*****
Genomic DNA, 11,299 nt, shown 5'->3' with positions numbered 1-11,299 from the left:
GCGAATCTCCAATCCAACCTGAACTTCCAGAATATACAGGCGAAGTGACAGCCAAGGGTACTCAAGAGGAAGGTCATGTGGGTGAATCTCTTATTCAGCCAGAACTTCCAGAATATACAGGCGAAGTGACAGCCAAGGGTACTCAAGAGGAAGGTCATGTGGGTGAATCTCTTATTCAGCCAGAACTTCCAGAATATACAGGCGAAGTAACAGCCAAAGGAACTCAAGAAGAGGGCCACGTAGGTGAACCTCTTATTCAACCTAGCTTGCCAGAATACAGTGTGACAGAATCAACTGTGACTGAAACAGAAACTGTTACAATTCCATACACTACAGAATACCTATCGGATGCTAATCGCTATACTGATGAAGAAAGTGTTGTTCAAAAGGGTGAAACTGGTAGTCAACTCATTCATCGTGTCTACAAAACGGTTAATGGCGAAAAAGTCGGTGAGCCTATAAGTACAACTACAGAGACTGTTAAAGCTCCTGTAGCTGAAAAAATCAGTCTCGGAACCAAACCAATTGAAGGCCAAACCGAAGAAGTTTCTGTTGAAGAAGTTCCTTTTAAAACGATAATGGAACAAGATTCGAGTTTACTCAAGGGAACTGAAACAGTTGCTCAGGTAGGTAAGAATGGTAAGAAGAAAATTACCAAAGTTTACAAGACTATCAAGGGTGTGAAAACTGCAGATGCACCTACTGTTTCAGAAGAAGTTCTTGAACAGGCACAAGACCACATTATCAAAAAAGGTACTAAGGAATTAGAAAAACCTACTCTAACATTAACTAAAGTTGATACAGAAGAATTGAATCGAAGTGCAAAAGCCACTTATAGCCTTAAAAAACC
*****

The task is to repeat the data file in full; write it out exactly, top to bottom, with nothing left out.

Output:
Genomic DNA, 11,299 nt, shown 5'->3' with positions numbered 1-11,299 from the left:
GCGAATCTCCAATCCAACCTGAACTTCCAGAATATACAGGCGAAGTGACAGCCAAGGGTACTCAAGAGGAAGGTCATGTGGGTGAATCTCTTATTCAGCCAGAACTTCCAGAATATACAGGCGAAGTGACAGCCAAGGGTACTCAAGAGGAAGGTCATGTGGGTGAATCTCTTATTCAGCCAGAACTTCCAGAATATACAGGCGAAGTAACAGCCAAAGGAACTCAAGAAGAGGGCCACGTAGGTGAACCTCTTATTCAACCTAGCTTGCCAGAATACAGTGTGACAGAATCAACTGTGACTGAAACAGAAACTGTTACAATTCCATACACTACAGAATACCTATCGGATGCTAATCGCTATACTGATGAAGAAAGTGTTGTTCAAAAGGGTGAAACTGGTAGTCAACTCATTCATCGTGTCTACAAAACGGTTAATGGCGAAAAAGTCGGTGAGCCTATAAGTACAACTACAGAGACTGTTAAAGCTCCTGTAGCTGAAAAAATCAGTCTCGGAACCAAACCAATTGAAGGCCAAACCGAAGAAGTTTCTGTTGAAGAAGTTCCTTTTAAAACGATAATGGAACAAGATTCGAGTTTACTCAAGGGAACTGAAACAGTTGCTCAGGTAGGTAAGAATGGTAAGAAGAAAATTACCAAAGTTTACAAGACTATCAAGGGTGTGAAAACTGCAGATGCACCTACTGTTTCAGAAGAAGTTCTTGAACAGGCACAAGACCACATTATCAAAAAAGGTACTAAGGAATTAGAAAAACCTACTCTAACATTAACTAAAGTTGATACAGAAGAATTGAATCGAAGTGCAAAAGCCACTTATAGCCTTAAAAAACC